Investigating Edith’s disappearance, Cambridgeshire Detective Sergeant Manon …

Book Review: COLLECTING THE DEAD by Spencer Kope

July 21, 2016 – 9:33 pm | 2 Comments
collecting the dead

Spencer Kope’s Collecting the Dead introduces Magnus “Steps” Craig, who works in the FBI Special Tracking Unit as the “human bloodhound.”
Steps has the synesthetic ability to see touch, i.e., he can spot the traces people …


July 15, 2016 – 6:17 pm | No Comment

The first things you probably want to know are: Is it as good as the original? Is it funny?
No, and yes.
I wanted to be fair to this version and not compare it to the 1984 …

Nerdy Special List July 2016

July 5, 2016 – 9:41 pm | 3 Comments
woman in cabin 10

Hope you all have been enjoying summer! People usually go somewhere around this time for vacation, and this year they are all coming to stay with me. I’ve been hosting family and friends, and though their visits create total cleaning …

Nerdy Special List June 2016

June 9, 2016 – 9:52 pm | 6 Comments
lily and the octopus

I turned on the air conditioning and pulled out the tank tops two days ago, so you know what that means: I shouldn’t be opening the door to strangers.
It also means it’s time for the June Nerdy …

Book Review: CITY OF THE LOST by Kelley Armstrong

May 26, 2016 – 11:10 pm | One Comment

I featured this book in May’s Nerdy Special List, but the full review below appeared in Shelf Awareness for Readers and is republished here with permission.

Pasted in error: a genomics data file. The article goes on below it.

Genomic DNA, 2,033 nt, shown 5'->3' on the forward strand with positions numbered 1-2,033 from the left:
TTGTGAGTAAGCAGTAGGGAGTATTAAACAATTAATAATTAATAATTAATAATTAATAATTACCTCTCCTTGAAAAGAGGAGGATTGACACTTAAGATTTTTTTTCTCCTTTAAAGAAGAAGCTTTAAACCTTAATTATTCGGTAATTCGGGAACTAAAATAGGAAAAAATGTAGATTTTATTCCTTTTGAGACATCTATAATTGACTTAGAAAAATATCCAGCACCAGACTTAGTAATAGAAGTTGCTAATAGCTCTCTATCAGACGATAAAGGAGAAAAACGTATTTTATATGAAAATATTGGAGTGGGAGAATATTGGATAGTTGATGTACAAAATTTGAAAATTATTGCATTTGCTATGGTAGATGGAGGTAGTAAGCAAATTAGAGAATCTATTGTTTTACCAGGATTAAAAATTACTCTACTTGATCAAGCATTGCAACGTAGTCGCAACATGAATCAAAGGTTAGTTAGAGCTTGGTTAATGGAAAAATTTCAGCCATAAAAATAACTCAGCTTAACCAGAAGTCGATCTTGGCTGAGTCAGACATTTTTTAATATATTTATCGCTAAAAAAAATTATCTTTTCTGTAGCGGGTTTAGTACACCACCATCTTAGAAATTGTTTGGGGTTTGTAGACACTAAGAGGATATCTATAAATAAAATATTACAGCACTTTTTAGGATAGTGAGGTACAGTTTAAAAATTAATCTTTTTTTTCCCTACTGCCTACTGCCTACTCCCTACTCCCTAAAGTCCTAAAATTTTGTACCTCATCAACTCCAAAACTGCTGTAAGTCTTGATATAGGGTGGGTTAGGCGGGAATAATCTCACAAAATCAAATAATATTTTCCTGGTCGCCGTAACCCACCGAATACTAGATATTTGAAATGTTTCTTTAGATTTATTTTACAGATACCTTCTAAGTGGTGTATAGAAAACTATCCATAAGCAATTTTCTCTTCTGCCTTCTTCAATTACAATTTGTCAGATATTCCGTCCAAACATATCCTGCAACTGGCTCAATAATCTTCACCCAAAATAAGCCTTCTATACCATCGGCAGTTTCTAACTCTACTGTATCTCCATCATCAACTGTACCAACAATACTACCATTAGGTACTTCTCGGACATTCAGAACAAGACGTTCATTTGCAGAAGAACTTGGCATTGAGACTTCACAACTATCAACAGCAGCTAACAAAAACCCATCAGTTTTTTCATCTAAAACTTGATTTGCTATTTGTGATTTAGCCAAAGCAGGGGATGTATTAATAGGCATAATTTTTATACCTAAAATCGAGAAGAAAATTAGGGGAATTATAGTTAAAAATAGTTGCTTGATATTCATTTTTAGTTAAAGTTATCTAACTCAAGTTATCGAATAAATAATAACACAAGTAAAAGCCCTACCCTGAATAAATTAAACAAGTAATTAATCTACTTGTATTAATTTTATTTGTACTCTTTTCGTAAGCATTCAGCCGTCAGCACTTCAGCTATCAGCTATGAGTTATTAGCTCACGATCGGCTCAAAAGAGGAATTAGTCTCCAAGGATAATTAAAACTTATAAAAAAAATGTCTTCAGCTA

” ‘I killed a man,’ I say to my new therapist.”
With …

Movie Review: THE NICE GUYS

May 19, 2016 – 8:18 pm | 5 Comments
nice guys

Shane Black, the screenwriter who shot to fame with the Lethal Weapon movies, may have had a few stumbles in the last three decades, but with The Nice Guys, a 1970s noir detective story Black cowrote …

Girl, You Need New Friends

May 10, 2016 – 9:17 pm | 5 Comments

I’ve been reading a couple of books in which a woman experiences or witnesses something shocking and she tells someone or several people. And no one believes her, not even her closest family members and friends.
They suggest …

Nerdy Special List May 2016

May 8, 2016 – 10:05 pm | 6 Comments

Every month I think the list is the best one ever, and May is no different. We read lots and lots of books, and only our top faves make the cut.
Here are the new releases we recommend.
From Jen …


May 4, 2016 – 9:26 pm | 11 Comments

Do you have superhero fatigue? Were you tempted to skip this post when you saw the title? What if I told you the movie is terrific?
Which is what I’m doing. Captain America: Civil War is one big bundle …